Tumor Protein p63/microRNA Network in Epithelial Cancer Cells
Edward A. Ratovitski
Affiliation: Department of Otolaryngology/ Head and Neck Surgery, Head and Neck Cancer Research Division, The Johns Hopkins University School of Medicine, Cancer Research Building II, 1550 Orleans Street, Baltimore, MD 21231, U.S.A.
Non-coding microRNAs are involved in multiple regulatory mechanisms underlying response of cancer cells to
stress leading to apoptosis, cell cycle arrest and autophagy. Many molecular layers are implicated in such cellular response
including epigenetic regulation of transcription, RNA processing, metabolism, signaling. The molecular interrelationship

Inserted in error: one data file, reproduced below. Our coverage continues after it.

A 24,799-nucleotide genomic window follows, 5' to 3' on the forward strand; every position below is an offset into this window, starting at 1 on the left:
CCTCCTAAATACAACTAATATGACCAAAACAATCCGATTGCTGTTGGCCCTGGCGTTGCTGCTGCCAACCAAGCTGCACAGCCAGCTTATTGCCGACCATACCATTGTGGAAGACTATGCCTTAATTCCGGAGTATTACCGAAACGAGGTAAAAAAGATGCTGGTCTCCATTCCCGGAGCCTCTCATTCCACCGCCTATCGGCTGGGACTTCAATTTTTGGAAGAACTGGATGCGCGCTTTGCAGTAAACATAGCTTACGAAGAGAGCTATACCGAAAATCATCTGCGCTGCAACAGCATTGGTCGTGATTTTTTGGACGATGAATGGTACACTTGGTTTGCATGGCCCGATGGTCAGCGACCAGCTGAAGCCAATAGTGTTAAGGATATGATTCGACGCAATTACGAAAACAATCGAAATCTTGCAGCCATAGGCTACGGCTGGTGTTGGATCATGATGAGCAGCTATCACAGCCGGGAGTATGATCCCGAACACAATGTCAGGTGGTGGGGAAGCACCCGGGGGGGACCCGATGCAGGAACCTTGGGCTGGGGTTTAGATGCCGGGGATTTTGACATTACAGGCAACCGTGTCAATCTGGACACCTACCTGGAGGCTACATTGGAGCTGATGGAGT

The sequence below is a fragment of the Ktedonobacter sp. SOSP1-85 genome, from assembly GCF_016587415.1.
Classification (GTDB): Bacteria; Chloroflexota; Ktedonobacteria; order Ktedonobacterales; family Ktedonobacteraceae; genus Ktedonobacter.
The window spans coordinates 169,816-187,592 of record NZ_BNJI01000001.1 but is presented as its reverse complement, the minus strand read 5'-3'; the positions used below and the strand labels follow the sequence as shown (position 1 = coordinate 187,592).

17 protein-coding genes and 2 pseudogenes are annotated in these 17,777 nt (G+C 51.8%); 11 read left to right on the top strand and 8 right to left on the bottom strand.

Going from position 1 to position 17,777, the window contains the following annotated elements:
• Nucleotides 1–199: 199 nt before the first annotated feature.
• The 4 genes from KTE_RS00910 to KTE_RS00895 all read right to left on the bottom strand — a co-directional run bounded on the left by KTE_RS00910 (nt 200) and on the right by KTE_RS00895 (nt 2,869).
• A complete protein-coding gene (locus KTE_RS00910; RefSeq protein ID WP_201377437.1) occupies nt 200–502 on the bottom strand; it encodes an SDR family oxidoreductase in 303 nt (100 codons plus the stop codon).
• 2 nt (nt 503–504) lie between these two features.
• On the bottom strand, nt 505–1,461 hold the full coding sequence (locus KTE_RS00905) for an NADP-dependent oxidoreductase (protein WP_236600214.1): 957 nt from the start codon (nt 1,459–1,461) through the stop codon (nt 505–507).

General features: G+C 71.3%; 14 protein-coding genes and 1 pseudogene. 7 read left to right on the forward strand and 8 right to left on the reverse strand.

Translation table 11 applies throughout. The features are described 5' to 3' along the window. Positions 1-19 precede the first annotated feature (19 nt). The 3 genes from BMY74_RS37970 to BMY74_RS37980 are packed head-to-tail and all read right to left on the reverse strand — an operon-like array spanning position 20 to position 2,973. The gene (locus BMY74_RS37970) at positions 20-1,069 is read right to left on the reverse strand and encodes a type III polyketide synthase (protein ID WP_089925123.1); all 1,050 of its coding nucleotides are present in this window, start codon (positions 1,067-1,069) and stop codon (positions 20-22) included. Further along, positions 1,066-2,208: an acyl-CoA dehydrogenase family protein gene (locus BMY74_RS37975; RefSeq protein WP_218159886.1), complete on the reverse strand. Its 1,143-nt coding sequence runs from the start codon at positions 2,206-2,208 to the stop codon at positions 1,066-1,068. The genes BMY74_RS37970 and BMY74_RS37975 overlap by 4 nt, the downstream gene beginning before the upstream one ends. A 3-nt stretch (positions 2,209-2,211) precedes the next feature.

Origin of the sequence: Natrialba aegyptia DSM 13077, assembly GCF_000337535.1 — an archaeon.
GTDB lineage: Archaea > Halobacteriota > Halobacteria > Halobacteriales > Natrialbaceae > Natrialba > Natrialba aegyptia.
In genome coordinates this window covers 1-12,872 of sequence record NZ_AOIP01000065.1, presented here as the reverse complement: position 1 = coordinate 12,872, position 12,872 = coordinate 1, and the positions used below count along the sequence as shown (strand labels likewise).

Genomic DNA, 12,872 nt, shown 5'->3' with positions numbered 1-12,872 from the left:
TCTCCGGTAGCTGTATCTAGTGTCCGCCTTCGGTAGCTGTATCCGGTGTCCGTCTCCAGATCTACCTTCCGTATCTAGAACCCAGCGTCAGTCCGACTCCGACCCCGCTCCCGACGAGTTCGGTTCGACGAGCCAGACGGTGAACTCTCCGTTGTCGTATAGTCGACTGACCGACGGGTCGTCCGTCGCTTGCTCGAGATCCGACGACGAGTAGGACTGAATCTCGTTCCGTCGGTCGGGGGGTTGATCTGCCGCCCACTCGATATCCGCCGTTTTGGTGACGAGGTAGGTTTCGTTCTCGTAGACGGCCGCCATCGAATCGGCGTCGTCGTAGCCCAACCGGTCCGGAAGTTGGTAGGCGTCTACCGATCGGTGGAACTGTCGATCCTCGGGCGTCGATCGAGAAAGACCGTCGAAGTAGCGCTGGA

between tumor protein (TP)-p53 family members and specific microRNAs is a key functional network supporting
tumor cell response to chemotherapy and potentially playing a decisive role in chemoresistance of human epithelial cancers.
TP63 was shown to modulate the expression of numerous microRNAs involved in regulation of epithelial cell proliferation,
differentiation, senescence, “stemness” and skin maintenance, epithelial/ mesenchymal transition, and tumorigenesis
in several types of epithelial cancers (e.g. squamous cell carcinoma, ovarian carcinoma, prostate carcinoma, gastric
cancer, bladder cancer, and breast tumors), as well as in chemoresistance of cancer cells. TP63/microRNA network
was shown to be involved in cell cycle arrest, apoptosis, autophagy, metabolism and epigenetic transcriptional regulation,
thereby providing the groundwork for novel chemotherapeutic venues.
Keywords: Apoptosis, Autophagy, Cell cycle arrest, Cell metabolism, Chemoresistance, Epigenetics, microRNA, TP63.
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